RBC Heritage - Round Three
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This time last year, Jon Rahm was going into the Mexico Open with just one top-10 finish in his previous five PGA Tour stroke-play events, a non-competitive Masters in which he played with Tiger Woods in the final round and finished T27 and just one victory since the summer of 2020.

Things, you might say, have changed.

Rahm won that Mexico Open by one over Tony Finau, Kurt Kitayama and Brandon Wu, and he has not stopped winning since. He's racked up seven victories in his last 24 events worldwide, including four (!) on the PGA Tour this year. Oh yeah, and comes in as the reigning Masters champion.

To the surprise of nobody, Rahm finds himself in contention to repeat as Mexico Open champion entering Sunday after entering the tournament as a +280 favorite, according to Caesars Sportsbook. Once again, he'll have to outlast Finau, who entered with the next shortest odds at 8-1. 

In the span of those 24 events, Rahm has 15 top 10s to go with his seven victories, has not missed a cut and has just six finishes outside the top 15. He has gained strokes on the field in all 24 stroke play events and gained strokes in 74 of his last 89 rounds. He has been on, as they say, a heater (although, somewhat improbably, he does not lead the world in strokes gained over the last 12 months -- Rory McIlroy does).

In doing all of this, he has raised his own ceiling in the minds of golf fans. He's gone from, Oh hey, that Jon Rahm is a nice player who needed two long putts to win his only major championship to, Wait a second, what's actually going on here -- is this guy an all-timer? in the span of 12 months.

Numbers matter, and Rahm's told the story of somebody who was always destined for the latter. But numbers also don't matter at all because you actually have to go out and win the tournaments and collect the majors. Rahm checks all the boxes. The statistical boxes. The "he's got the goods" boxes. The major boxes. The worldwide boxes. He ticks them all.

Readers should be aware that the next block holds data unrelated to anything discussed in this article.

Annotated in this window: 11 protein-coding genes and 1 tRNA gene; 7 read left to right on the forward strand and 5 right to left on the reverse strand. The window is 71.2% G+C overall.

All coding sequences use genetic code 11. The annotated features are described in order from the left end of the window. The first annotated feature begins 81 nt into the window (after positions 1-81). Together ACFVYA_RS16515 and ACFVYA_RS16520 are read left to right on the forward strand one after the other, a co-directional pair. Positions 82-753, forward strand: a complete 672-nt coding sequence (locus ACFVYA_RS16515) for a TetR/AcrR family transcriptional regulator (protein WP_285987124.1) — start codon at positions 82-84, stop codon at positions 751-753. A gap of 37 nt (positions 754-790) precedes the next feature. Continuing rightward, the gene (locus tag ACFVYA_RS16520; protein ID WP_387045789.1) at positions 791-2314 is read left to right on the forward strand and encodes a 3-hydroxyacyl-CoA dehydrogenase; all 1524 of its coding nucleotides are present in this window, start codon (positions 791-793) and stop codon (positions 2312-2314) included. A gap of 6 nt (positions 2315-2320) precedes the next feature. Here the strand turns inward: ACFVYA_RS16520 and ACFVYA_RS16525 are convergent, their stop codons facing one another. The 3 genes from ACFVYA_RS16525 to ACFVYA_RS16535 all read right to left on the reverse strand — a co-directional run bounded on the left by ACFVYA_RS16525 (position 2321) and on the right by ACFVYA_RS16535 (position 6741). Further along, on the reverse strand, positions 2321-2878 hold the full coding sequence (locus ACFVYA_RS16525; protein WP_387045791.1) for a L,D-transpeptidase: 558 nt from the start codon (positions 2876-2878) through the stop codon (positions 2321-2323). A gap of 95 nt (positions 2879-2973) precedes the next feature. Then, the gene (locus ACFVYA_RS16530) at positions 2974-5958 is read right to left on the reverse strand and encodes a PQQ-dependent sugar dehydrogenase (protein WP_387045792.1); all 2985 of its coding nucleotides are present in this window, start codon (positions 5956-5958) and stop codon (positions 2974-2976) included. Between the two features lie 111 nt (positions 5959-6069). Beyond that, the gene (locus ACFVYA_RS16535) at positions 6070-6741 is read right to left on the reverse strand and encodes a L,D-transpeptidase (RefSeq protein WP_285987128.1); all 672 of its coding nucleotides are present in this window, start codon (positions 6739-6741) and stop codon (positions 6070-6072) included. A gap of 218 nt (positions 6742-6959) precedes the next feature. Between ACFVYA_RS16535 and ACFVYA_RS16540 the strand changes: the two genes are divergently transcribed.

So ... now what?

It seems to be a numbers game. Since the month Rahm turned pro (June 2016), he has been by far the best player in the world. He's gaining 2.25 strokes per round in that timespan. Only McIlroy (2.12), Dustin Johnson (2.09), Patrick Cantlay (1.99) and Justin Thomas (1.98) are even close to that. 

What we're seeing over the last 12 months is probably a bit of a correction to the mean in terms of wins. That is, a player of Rahm's caliber should not win just once between summer 2020 and spring 2022. But a player of that caliber probably also shouldn't win seven times in 24 starts. These things don't happen linearly, though, and you get absolutely sick winning heaters like the one Rahm is currently on.

How am I convinced that Rahm is an all-timer who is going to have a handful of these heaters over the course of his career? Well, I'm not, but I'm more sure of it than I am with anyone else in the world. Two things stand out.

The first is that Rahm's best 50-round stuff is up there with some of the greats of the last quarter century. Rahm hit his 50-round peak earlier this year, and buddy, it was insane. Right there with Tiger Woods, Vijay Singh, David Duval, Ernie Els and Rory McIlroy. Nobody on this list has fewer than 12 wins other than Rahm, and only Duval (fell off mentally), Day (fell off physically) and Spieth (still playing) have fewer than 17 PGA Tour wins. 

Rahm is not really a huge physical or mental risk, and he's younger than Spieth and McIlroy. This is, "well he's going to have 30 wins and five majors" territory. That doesn't mean it's going to happen, only that it could.

Data Golf

The second thing is this chart showing Rahm's absolutely insane top-five percentage on the PGA Tour. In about one out of every three PGA Tour events he's played over the course of his career, he's finishing in the top five. And Rahm doesn't play bad events. The blue line below is Rahm, the yellow is McIlroy and the green is Spieth. If Rahm keeps posting this percentage of top fives, he's going to win a percentage of that percentage. The only way you don't is if you have a winning problem, and Rahm seemingly does not have a winning problem. 

Data Golf

This week was perhaps the rarest PGA Tour event: a bad field with an all-time great possibly in the middle of an historic run. That's why he was nearly 2-1 to win the event, and it's honestly didn't feel all that crazy. Those 2-1 odds didn't tell the entire story, but they certainly allude to it. Dig a little deeper and you find that the truth is represented by that 2-1 number, though, and that truth is this: We are currently witnessing one of the great careers in golf history unfold. It perhaps took a Masters win for everyone to realize it, but now it's clearly in view and not going to change anytime soon.